I don't know for sure what his nationality is; it might be German. He primarily plays the harp, but he also plays a variety of oriental stringed instruments.
The first thing of his I ever heard was his track "Night Fire Dance" from Down to the Moon, and I heard it in 1990 on WNUA here in the Chicago area, before they stopped playing any interesting music.
These days the WNUA playlist is a constant drone of jazz-R&B-WTF-fusion. They used to play a nice variety of stuff, including "new age" music, which I happen to enjoy. I'm not talking about "music for orchestra and whale songs" and crap; I'm talking about music which is not jazz, not electronic, not ambient, not rock, not R&B, not rap, not soul, not...but relaxing and interesting and different.
It's hard to find anywhere on the radio these days. The satellites have it, though; Sirius has 73 and XM has--well, I'm not sure, but it's "Audio Visions" and it's channel 856 on DirecTV.
The track I heard on Sirius is called "Steam Forest" and I never heard it broadcast anywhere before I heard it on the Sirius box. It was always one of my favorites from Down to the Moon. You can really hear Vollenweider's signature harp in the song, for one thing.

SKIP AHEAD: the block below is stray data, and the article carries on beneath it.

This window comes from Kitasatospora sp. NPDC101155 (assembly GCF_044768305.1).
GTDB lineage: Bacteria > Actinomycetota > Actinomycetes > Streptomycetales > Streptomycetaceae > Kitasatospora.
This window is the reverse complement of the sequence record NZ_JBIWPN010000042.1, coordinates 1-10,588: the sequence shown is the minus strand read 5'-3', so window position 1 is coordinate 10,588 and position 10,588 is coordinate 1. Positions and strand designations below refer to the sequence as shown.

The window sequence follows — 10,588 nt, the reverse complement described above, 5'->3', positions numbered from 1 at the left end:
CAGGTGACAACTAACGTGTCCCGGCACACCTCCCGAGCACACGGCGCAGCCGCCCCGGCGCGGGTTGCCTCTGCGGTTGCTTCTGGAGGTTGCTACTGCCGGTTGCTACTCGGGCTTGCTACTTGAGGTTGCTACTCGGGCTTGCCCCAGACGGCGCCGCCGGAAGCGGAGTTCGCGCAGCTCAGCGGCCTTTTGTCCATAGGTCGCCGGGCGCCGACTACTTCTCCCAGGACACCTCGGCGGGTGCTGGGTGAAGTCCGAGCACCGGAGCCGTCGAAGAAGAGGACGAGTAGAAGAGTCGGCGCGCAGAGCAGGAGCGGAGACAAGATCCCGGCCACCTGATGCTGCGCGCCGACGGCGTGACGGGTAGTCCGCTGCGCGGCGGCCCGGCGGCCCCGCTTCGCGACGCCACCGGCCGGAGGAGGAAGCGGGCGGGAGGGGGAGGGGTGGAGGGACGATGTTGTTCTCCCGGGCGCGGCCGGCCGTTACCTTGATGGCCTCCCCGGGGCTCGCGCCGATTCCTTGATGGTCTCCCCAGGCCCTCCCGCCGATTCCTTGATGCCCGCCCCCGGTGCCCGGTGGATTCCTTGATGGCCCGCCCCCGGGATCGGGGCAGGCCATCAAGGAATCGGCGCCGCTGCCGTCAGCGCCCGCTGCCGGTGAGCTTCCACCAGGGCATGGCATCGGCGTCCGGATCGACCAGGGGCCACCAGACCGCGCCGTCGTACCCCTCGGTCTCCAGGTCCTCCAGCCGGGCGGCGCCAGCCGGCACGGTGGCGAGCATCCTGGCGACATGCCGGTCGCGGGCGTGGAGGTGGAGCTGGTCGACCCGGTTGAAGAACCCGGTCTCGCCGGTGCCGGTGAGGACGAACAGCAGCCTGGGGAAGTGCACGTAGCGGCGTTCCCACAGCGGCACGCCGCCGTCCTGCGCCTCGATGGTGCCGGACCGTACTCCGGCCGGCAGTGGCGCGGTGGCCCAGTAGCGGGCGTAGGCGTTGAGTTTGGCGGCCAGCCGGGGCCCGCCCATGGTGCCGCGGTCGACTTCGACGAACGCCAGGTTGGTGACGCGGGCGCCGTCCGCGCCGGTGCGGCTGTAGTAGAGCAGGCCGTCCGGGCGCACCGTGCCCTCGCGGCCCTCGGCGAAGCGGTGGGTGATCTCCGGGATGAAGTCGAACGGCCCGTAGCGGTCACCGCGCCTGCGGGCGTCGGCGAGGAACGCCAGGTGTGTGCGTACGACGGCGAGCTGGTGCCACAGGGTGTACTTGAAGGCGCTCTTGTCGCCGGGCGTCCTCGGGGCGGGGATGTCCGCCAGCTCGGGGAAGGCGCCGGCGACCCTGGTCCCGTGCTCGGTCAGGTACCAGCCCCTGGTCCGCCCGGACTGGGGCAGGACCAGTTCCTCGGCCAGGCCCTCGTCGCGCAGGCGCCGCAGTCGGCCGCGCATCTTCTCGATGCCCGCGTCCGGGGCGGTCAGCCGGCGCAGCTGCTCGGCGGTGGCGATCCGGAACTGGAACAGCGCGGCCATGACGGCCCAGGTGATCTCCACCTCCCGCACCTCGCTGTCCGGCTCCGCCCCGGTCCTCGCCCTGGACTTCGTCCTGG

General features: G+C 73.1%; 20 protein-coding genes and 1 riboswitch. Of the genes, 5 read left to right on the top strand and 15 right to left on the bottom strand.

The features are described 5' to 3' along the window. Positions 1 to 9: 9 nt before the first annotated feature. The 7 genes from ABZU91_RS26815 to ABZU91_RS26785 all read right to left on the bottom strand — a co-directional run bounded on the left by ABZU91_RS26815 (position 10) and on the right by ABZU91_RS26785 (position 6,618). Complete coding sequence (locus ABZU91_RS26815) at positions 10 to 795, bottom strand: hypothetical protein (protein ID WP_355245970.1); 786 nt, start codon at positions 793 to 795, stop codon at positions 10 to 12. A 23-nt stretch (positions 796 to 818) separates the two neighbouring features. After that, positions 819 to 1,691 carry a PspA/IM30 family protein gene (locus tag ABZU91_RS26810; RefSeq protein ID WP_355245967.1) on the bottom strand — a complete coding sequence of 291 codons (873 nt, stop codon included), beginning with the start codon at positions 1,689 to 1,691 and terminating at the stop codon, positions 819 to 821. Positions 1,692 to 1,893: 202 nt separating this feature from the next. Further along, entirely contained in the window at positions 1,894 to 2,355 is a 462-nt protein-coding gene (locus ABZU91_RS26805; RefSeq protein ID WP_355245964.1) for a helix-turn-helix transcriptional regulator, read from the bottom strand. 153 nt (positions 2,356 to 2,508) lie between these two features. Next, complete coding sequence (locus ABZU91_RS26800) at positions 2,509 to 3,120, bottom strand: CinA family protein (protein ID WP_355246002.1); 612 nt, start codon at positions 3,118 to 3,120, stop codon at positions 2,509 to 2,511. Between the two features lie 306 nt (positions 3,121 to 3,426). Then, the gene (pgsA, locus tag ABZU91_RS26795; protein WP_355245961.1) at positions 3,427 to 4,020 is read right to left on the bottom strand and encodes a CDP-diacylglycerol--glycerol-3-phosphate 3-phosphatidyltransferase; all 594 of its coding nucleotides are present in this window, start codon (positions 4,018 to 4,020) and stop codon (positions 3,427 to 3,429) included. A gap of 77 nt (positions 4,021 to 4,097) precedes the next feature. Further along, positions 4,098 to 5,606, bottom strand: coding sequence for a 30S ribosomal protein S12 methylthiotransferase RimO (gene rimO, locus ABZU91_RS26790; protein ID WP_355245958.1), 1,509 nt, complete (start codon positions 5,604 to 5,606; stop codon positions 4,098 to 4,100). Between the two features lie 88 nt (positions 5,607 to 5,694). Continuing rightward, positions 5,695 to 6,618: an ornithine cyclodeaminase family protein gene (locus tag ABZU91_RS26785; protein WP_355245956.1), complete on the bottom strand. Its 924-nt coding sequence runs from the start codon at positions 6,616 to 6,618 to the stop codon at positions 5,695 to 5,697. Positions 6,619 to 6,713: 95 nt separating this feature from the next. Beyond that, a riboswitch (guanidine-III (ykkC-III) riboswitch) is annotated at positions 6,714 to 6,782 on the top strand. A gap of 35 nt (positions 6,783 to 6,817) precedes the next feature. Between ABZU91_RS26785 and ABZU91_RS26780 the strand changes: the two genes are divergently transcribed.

Sometime in the early 1990s I heard about someone coming out with a "Lava Lite Video", which consisted of a lava lamp on the screen with hippie music playing. I thought, "No, that's wrong. It should be new age music, not hippie crap." I even went so far as to shoot a video myself but I never got around to adding the music, which is just as well since I used a tube-type camera, in not enough light, which left the colors looking washed out and the image a bit blurry.
Tube-type cameras--how quaint. They suck down power and produce a crappy image unless you're under the sun or a thermonuclear warhead test....
Anyway, Down to the Moon was to be part of the playlist for that video. Another Vollenweider album, White Winds, also was slated for that playlist.
...and this is old stuff, actually. White Winds is vintage 1984; and Down to the Moon came out a year later. The CD jackets say "Also available on cassette and conventional disc." "Conventional disc", for those of you who never experienced the 20th century as adults, means vinyl LP records.
Speaking of which...
ELO is releasing the 30th anniversary edition of Out of the Blue, which is a kickass ELO double album from 1977. I'm going to have to pick it up since it's been remastered, but I would wager it still doesn't sound as good as the LPs do, even on the kind of equipment I could afford.
I'm not kidding; ELO has always sounded best to me when I played the LPs. Jeff Lynne tunes the drums just so and for some reason the sound doesn't come through as well after it's been digitized into CD audio. It just doesn't sound right.
I don't play the LPs very often, because once they're worn out there's no replacing them without a long and arduous search, and I have yet to buy a turntable I felt good about using to play the old favorites. (And don't tell me to digitize them myself. CD-A is CD-A, regardless of who does it; besides, I doubt a guy with a $600 computer can do a better job than an audio mastering studio with $600,000+ invested in audio equipment. Maybe if we ever get recordable Blu-Ray or HD-DVDs that actually record sound at a higher sampling rate, maybe then.)